[Advaita-l] upanishad mahAvAkya

S Jayanarayanan sjayana at yahoo.com
Fri Sep 3 12:19:22 CDT 2004

--- "Jaldhar H. Vyas" <jaldhar at braincells.com> wrote:

> On Tue, 31 Aug 2004, Ramakrishnan Balasubramanian wrote:


> > A Western education seems to compound the post/pre "sa.mkara
> muddle.
> Not just Westerners or the westernized were interested in such
> questions.

I agree that a Western education does indeed muddle some questions when
it comes to post- and pre- Shankaran advaita. However, for those of us
who have not studied the philosophical aspect of our religion (not just
Vedic chanting!) in the traditional way under a Guru, there is a lot
that one can learn from Western philosophy that will aid us in
understanding Indian philosophy. The reason is that most of us are
trying to understand Shankara with keen interest, but little grounding
in philosophy; and since Shankara was without doubt a great
philosopher, there is bound to be misunderstanding of some sort. Few of
us even know what questions science answers and what it simply cannot,
or what problems there are in accepting theories such as "Everything is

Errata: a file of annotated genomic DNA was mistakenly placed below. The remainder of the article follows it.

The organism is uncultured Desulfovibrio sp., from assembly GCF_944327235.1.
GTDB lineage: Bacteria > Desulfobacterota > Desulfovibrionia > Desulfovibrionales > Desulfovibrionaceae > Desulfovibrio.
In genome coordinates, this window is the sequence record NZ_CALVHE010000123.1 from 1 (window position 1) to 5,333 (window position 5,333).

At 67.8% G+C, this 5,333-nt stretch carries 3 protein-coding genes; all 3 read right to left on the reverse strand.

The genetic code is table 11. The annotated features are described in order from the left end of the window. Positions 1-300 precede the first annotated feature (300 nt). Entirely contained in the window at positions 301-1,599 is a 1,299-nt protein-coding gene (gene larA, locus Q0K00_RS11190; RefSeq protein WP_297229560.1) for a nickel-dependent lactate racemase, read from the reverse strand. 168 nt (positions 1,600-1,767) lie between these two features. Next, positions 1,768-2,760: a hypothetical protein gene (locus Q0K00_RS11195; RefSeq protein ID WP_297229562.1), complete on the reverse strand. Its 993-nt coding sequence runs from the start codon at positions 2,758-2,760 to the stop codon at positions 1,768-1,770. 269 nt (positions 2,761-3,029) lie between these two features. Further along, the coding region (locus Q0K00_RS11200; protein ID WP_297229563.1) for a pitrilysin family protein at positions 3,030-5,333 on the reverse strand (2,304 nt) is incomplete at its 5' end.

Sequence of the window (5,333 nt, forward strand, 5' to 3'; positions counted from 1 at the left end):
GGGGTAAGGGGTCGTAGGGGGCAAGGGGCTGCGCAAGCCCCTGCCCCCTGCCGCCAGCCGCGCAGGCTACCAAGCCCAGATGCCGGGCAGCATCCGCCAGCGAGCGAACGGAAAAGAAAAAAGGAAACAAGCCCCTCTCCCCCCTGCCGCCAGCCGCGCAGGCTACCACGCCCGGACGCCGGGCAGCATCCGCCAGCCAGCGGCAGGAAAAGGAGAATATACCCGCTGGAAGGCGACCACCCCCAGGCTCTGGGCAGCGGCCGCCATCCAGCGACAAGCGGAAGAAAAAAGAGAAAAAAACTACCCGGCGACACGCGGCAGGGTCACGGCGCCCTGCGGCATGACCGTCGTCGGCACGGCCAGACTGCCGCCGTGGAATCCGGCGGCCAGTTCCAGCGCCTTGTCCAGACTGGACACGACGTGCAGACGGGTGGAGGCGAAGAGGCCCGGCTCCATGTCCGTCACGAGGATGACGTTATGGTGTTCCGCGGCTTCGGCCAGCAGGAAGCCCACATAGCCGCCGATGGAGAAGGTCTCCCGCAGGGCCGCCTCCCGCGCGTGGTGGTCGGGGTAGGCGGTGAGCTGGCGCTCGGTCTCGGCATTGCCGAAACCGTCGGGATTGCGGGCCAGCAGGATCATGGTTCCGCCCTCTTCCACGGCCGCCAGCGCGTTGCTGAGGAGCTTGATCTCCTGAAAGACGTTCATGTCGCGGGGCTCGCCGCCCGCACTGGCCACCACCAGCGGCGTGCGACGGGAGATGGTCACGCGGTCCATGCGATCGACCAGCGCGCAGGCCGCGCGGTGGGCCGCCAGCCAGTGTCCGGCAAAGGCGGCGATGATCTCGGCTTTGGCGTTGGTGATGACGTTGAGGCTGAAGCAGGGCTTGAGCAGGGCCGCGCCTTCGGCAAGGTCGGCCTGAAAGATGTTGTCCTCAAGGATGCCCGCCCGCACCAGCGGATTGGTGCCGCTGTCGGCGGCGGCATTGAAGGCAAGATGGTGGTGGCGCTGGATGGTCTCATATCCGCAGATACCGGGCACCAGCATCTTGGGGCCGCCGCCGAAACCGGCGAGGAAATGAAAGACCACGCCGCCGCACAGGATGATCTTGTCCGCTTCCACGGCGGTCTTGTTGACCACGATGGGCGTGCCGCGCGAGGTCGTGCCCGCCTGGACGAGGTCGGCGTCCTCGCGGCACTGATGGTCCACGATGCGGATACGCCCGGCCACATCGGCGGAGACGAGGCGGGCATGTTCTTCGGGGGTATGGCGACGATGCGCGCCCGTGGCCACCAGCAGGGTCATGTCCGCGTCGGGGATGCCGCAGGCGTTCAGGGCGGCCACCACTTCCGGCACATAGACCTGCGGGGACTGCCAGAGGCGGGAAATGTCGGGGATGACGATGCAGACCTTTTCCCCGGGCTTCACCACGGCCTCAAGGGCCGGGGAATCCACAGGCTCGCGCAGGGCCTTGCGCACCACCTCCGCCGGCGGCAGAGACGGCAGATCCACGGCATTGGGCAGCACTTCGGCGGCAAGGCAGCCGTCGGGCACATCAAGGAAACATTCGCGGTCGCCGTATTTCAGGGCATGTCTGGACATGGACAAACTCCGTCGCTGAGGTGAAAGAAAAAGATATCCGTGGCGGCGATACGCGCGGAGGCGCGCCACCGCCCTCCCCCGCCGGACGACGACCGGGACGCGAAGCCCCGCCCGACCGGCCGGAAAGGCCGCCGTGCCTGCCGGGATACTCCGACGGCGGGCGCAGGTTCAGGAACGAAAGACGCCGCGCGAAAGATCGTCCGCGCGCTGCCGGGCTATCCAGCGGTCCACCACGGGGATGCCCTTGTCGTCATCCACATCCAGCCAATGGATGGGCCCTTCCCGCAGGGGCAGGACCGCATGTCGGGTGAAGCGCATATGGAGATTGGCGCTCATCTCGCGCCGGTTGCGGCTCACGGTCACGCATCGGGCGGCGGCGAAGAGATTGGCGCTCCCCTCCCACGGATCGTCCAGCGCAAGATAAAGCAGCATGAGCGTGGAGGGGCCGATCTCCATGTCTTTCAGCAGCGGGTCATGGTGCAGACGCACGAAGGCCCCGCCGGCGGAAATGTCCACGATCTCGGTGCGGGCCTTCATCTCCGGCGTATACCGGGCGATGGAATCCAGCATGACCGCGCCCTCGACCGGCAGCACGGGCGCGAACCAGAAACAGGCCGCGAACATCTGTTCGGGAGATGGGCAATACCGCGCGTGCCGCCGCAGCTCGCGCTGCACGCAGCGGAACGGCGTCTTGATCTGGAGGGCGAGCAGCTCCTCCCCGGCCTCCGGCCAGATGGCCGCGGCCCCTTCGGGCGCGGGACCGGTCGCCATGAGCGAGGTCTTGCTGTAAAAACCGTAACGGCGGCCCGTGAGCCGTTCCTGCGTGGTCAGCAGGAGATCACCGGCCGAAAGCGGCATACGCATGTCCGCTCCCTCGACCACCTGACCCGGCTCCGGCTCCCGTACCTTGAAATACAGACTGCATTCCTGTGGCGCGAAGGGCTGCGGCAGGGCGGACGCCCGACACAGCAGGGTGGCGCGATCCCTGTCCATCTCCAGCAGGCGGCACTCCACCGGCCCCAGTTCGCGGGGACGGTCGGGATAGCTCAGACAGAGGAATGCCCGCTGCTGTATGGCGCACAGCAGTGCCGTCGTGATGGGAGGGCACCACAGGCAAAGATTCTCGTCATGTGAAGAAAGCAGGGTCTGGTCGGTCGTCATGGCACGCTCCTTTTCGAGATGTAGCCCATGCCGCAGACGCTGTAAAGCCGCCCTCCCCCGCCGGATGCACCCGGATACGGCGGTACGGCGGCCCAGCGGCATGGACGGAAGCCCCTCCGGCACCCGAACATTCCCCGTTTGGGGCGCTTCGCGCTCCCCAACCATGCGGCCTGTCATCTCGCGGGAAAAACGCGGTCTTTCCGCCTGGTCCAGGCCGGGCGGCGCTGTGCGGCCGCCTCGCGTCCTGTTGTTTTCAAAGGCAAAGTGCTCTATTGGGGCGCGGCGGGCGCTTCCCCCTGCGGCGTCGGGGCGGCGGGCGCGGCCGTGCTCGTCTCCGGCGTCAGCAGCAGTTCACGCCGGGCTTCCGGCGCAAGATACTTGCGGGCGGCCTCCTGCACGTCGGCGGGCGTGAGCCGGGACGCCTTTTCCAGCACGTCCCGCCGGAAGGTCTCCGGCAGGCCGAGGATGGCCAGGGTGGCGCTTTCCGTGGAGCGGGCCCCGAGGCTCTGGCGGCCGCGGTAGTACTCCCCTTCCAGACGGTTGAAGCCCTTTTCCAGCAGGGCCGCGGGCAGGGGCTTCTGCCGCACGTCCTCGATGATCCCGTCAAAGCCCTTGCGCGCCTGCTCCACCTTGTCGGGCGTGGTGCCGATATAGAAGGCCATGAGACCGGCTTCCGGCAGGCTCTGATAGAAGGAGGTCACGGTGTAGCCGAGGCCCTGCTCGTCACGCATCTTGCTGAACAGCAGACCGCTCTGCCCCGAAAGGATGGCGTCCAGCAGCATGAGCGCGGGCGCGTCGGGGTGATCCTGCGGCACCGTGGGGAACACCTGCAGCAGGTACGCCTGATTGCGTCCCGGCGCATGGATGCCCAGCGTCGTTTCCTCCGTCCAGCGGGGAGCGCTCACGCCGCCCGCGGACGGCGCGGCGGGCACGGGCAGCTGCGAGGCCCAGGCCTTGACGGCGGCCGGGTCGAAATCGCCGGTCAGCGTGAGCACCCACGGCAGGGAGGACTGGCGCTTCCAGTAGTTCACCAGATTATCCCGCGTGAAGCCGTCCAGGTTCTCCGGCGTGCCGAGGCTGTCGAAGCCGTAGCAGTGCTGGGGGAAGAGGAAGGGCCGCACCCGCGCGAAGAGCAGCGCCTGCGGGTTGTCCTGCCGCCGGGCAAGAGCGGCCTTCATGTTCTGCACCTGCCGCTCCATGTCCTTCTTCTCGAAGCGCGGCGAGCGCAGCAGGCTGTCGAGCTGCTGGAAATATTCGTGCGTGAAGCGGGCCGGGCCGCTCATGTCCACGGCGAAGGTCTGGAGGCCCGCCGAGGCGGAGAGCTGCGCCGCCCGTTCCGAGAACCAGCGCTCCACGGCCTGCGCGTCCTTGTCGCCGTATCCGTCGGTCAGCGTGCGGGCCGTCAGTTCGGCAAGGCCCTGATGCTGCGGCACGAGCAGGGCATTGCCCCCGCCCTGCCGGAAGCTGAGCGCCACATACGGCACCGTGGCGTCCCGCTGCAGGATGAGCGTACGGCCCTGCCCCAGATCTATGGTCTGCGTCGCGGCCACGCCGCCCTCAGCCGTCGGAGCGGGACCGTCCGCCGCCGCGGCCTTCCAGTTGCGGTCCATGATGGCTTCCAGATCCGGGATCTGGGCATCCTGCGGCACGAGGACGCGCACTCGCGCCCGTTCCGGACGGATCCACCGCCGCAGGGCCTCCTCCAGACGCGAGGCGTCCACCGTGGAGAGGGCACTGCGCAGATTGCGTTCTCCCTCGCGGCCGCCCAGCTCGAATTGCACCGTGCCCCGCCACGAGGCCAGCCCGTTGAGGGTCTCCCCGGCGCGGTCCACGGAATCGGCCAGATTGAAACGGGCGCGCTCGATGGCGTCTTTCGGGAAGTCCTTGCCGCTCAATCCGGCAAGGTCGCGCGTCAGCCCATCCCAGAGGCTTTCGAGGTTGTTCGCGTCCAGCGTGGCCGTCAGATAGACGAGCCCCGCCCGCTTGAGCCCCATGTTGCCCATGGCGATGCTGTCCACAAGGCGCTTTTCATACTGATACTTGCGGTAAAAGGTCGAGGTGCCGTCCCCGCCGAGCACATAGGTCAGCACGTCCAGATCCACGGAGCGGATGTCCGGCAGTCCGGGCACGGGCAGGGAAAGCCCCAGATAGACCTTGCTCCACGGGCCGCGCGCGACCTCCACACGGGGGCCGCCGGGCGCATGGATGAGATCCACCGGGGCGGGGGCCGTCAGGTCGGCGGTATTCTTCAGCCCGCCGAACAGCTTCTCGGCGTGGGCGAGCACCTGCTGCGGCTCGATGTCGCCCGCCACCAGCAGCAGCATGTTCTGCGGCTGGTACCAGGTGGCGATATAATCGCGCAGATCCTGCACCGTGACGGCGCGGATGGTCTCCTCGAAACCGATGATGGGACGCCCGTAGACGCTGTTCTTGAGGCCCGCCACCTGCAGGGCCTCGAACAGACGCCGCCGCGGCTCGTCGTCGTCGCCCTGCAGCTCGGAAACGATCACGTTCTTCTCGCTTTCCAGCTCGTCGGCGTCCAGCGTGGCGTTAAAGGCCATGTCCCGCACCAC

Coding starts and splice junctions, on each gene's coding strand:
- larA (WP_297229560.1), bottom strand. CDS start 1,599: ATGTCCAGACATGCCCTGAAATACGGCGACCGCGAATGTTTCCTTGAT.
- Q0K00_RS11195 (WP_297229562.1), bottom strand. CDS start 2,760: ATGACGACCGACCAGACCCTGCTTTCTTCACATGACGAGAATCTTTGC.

matter" (the parallel is the Lokayata school in Indian philosophy), or
why virtually every theory of consciousness that has ever been
considered so far has to be rejected.

In this sense, I have personally benefited by taking several courses in
Western philosophy from the US Universities, such as Introduction to
Philosophy, Ethics, and the Philosophy of the Mind. The informal
discussions with the philosophy faculty (they are not wise, but they
are nobody's fool either) actually helped more than the courses
themselves. Not that Western philosophy leads one to wisdom (it does
not!), but only that the meaning of philosophical enquiry becomes
immensely clear.


Do you Yahoo!?
New and Improved Yahoo! Mail - 100MB free storage!

More information about the Advaita-l mailing list